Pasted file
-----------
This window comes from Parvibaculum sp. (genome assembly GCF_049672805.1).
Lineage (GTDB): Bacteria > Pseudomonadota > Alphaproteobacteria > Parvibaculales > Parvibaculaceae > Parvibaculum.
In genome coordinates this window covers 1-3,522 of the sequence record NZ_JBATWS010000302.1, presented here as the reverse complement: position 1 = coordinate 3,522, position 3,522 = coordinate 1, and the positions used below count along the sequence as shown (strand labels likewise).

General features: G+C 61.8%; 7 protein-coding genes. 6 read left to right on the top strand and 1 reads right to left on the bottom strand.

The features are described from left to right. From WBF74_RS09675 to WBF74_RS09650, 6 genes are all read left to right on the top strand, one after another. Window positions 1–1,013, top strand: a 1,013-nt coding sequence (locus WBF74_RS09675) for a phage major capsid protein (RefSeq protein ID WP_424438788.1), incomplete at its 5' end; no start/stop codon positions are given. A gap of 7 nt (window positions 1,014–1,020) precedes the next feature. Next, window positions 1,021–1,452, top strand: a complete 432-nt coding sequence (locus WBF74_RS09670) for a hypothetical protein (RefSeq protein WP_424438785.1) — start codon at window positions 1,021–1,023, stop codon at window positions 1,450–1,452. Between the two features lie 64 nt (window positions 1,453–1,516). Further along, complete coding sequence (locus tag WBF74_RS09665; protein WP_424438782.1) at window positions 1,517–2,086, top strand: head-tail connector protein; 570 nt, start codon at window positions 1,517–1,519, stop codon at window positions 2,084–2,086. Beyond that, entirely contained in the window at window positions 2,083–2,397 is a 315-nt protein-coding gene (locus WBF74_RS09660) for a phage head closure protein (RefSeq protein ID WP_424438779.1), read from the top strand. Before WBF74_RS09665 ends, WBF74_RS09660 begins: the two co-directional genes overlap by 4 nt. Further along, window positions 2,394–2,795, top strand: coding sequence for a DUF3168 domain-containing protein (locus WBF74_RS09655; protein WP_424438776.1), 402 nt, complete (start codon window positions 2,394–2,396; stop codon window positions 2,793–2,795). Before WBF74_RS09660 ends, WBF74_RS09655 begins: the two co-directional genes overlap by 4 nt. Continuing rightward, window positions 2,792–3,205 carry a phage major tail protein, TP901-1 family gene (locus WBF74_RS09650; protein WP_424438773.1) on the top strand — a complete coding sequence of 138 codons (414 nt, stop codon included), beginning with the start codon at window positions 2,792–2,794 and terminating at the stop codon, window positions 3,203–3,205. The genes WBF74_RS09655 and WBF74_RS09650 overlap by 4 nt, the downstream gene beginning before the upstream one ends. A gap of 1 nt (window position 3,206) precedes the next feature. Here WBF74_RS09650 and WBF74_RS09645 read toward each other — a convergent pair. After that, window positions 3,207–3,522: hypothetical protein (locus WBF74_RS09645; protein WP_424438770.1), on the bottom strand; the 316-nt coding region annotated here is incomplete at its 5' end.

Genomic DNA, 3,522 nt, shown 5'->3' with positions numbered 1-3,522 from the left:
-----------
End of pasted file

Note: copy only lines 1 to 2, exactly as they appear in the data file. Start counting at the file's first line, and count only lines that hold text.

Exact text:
This window comes from Parvibaculum sp. (genome assembly GCF_049672805.1).
Lineage (GTDB): Bacteria > Pseudomonadota > Alphaproteobacteria > Parvibaculales > Parvibaculaceae > Parvibaculum.